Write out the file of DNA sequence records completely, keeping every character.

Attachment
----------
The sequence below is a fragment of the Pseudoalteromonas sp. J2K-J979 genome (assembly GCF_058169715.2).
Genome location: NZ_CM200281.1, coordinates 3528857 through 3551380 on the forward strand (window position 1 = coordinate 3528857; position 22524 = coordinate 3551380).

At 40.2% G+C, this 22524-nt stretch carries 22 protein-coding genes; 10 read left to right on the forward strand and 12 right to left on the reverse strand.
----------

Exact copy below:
The sequence below is a fragment of the Pseudoalteromonas sp. J2K-J979 genome (assembly GCF_058169715.2).
Genome location: NZ_CM200281.1, coordinates 3528857 through 3551380 on the forward strand (window position 1 = coordinate 3528857; position 22524 = coordinate 3551380).

At 40.2% G+C, this 22524-nt stretch carries 22 protein-coding genes; 10 read left to right on the forward strand and 12 right to left on the reverse strand.